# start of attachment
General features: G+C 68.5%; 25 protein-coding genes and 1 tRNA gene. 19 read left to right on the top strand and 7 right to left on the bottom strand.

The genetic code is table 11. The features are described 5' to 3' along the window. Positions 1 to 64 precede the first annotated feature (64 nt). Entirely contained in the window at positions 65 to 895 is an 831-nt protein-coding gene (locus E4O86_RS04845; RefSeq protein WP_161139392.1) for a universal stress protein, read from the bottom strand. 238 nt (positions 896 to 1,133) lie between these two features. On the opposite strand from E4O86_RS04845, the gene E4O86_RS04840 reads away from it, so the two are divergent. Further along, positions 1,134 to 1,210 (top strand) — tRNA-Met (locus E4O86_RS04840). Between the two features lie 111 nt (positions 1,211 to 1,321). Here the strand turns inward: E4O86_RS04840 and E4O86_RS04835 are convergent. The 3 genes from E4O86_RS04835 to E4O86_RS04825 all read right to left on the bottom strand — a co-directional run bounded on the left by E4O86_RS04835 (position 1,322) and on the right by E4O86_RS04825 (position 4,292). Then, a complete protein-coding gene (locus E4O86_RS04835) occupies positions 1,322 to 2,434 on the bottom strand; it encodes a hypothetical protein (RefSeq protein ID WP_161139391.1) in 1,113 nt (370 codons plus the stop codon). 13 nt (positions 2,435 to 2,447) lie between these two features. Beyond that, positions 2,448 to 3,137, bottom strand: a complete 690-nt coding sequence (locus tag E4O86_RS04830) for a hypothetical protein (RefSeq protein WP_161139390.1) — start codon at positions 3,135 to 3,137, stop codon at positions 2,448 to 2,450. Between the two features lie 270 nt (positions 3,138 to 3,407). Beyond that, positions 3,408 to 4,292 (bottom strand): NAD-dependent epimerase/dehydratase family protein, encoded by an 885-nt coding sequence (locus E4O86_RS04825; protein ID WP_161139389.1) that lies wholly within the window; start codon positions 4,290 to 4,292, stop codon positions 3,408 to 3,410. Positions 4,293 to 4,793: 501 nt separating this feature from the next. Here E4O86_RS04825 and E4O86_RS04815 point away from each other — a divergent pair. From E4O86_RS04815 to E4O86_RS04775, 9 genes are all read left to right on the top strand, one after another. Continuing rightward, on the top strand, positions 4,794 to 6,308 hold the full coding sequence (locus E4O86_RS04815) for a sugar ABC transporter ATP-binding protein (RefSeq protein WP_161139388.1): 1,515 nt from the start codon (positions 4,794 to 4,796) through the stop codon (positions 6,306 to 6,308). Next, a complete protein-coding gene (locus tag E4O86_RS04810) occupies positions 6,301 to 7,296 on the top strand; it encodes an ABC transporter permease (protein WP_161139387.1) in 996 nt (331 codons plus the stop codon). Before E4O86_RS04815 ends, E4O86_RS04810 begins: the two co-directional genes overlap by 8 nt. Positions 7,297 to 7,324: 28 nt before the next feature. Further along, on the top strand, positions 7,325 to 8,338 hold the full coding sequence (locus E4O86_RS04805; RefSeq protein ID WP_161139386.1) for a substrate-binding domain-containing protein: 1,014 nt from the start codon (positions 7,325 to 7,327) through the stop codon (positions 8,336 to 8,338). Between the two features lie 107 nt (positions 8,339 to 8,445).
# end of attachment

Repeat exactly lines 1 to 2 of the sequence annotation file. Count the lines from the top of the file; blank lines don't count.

General features: G+C 68.5%; 25 protein-coding genes and 1 tRNA gene. 19 read left to right on the top strand and 7 right to left on the bottom strand.

The genetic code is table 11. The features are described 5' to 3' along the window. Positions 1 to 64 precede the first annotated feature (64 nt). Entirely contained in the window at positions 65 to 895 is an 831-nt protein-coding gene (locus E4O86_RS04845; RefSeq protein WP_161139392.1) for a universal stress protein, read from the bottom strand. 238 nt (positions 896 to 1,133) lie between these two features. On the opposite strand from E4O86_RS04845, the gene E4O86_RS04840 reads away from it, so the two are divergent. Further along, positions 1,134 to 1,210 (top strand) — tRNA-Met (locus E4O86_RS04840). Between the two features lie 111 nt (positions 1,211 to 1,321). Here the strand turns inward: E4O86_RS04840 and E4O86_RS04835 are convergent. The 3 genes from E4O86_RS04835 to E4O86_RS04825 all read right to left on the bottom strand — a co-directional run bounded on the left by E4O86_RS04835 (position 1,322) and on the right by E4O86_RS04825 (position 4,292). Then, a complete protein-coding gene (locus E4O86_RS04835) occupies positions 1,322 to 2,434 on the bottom strand; it encodes a hypothetical protein (RefSeq protein ID WP_161139391.1) in 1,113 nt (370 codons plus the stop codon). 13 nt (positions 2,435 to 2,447) lie between these two features. Beyond that, positions 2,448 to 3,137, bottom strand: a complete 690-nt coding sequence (locus tag E4O86_RS04830) for a hypothetical protein (RefSeq protein WP_161139390.1) — start codon at positions 3,135 to 3,137, stop codon at positions 2,448 to 2,450. Between the two features lie 270 nt (positions 3,138 to 3,407). Beyond that, positions 3,408 to 4,292 (bottom strand): NAD-dependent epimerase/dehydratase family protein, encoded by an 885-nt coding sequence (locus E4O86_RS04825; protein ID WP_161139389.1) that lies wholly within the window; start codon positions 4,290 to 4,292, stop codon positions 3,408 to 3,410. Positions 4,293 to 4,793: 501 nt separating this feature from the next. Here E4O86_RS04825 and E4O86_RS04815 point away from each other — a divergent pair. From E4O86_RS04815 to E4O86_RS04775, 9 genes are all read left to right on the top strand, one after another. Continuing rightward, on the top strand, positions 4,794 to 6,308 hold the full coding sequence (locus E4O86_RS04815) for a sugar ABC transporter ATP-binding protein (RefSeq protein WP_161139388.1): 1,515 nt from the start codon (positions 4,794 to 4,796) through the stop codon (positions 6,306 to 6,308). Next, a complete protein-coding gene (locus tag E4O86_RS04810) occupies positions 6,301 to 7,296 on the top strand; it encodes an ABC transporter permease (protein WP_161139387.1) in 996 nt (331 codons plus the stop codon). Before E4O86_RS04815 ends, E4O86_RS04810 begins: the two co-directional genes overlap by 8 nt. Positions 7,297 to 7,324: 28 nt before the next feature. Further along, on the top strand, positions 7,325 to 8,338 hold the full coding sequence (locus E4O86_RS04805; RefSeq protein ID WP_161139386.1) for a substrate-binding domain-containing protein: 1,014 nt from the start codon (positions 7,325 to 7,327) through the stop codon (positions 8,336 to 8,338). Between the two features lie 107 nt (positions 8,339 to 8,445).